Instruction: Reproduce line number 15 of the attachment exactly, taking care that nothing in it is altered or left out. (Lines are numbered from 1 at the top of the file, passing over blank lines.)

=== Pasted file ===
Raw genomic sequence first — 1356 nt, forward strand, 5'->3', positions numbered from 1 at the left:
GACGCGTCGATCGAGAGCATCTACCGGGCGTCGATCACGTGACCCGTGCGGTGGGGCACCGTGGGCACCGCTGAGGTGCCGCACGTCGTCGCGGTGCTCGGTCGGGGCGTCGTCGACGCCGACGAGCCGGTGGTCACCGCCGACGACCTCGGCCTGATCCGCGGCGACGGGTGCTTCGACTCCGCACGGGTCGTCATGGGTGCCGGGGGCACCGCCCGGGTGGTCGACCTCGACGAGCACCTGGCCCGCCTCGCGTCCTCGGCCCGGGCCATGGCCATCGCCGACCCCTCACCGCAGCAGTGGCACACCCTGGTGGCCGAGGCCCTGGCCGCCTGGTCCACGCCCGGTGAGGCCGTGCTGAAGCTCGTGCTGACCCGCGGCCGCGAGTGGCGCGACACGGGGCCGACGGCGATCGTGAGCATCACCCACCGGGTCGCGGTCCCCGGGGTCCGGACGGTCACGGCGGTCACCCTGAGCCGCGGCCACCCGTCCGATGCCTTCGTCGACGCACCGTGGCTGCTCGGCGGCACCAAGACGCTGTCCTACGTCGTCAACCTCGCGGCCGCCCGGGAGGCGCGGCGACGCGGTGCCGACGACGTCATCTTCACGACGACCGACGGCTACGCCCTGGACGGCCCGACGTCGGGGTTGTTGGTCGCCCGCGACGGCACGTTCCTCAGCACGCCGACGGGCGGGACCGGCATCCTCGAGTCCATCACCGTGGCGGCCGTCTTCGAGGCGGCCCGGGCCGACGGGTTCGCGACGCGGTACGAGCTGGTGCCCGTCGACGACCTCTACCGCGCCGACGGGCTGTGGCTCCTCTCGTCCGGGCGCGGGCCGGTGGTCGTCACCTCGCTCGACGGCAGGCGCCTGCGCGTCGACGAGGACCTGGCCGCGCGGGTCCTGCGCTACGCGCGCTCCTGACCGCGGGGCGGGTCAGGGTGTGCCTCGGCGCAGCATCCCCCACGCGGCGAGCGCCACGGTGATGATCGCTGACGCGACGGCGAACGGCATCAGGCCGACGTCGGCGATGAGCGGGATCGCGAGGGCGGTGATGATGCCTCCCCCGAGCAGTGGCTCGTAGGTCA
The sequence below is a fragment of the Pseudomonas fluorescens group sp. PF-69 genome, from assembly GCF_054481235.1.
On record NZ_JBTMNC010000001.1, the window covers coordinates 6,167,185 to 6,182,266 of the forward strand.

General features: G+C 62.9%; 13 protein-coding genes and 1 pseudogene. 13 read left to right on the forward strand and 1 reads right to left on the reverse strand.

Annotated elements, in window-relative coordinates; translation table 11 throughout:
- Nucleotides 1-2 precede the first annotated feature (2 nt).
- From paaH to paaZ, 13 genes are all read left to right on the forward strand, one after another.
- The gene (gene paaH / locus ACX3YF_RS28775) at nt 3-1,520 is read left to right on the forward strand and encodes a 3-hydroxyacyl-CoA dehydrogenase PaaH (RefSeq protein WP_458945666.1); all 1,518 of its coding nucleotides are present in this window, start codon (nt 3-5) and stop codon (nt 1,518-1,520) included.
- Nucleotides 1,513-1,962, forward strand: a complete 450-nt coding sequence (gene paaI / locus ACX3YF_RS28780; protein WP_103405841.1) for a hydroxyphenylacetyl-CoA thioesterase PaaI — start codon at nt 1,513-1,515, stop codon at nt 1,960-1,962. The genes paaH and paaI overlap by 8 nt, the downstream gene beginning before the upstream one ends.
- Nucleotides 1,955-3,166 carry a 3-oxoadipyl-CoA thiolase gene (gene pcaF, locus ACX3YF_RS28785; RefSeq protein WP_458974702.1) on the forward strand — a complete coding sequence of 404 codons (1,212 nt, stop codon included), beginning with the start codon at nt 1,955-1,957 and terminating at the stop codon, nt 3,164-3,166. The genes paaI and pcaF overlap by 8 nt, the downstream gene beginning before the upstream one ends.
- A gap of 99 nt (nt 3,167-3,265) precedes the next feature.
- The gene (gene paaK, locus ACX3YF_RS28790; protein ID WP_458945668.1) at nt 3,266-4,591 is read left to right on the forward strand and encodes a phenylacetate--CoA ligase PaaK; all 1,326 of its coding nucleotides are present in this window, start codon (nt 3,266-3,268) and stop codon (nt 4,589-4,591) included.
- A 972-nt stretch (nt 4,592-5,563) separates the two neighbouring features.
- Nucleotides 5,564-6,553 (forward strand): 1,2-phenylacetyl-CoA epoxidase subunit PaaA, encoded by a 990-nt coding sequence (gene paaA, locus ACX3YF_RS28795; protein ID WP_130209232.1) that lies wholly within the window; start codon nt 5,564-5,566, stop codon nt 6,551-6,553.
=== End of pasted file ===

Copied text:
- Nucleotides 5,564-6,553 (forward strand): 1,2-phenylacetyl-CoA epoxidase subunit PaaA, encoded by a 990-nt coding sequence (gene paaA, locus ACX3YF_RS28795; protein ID WP_130209232.1) that lies wholly within the window; start codon nt 5,564-5,566, stop codon nt 6,551-6,553.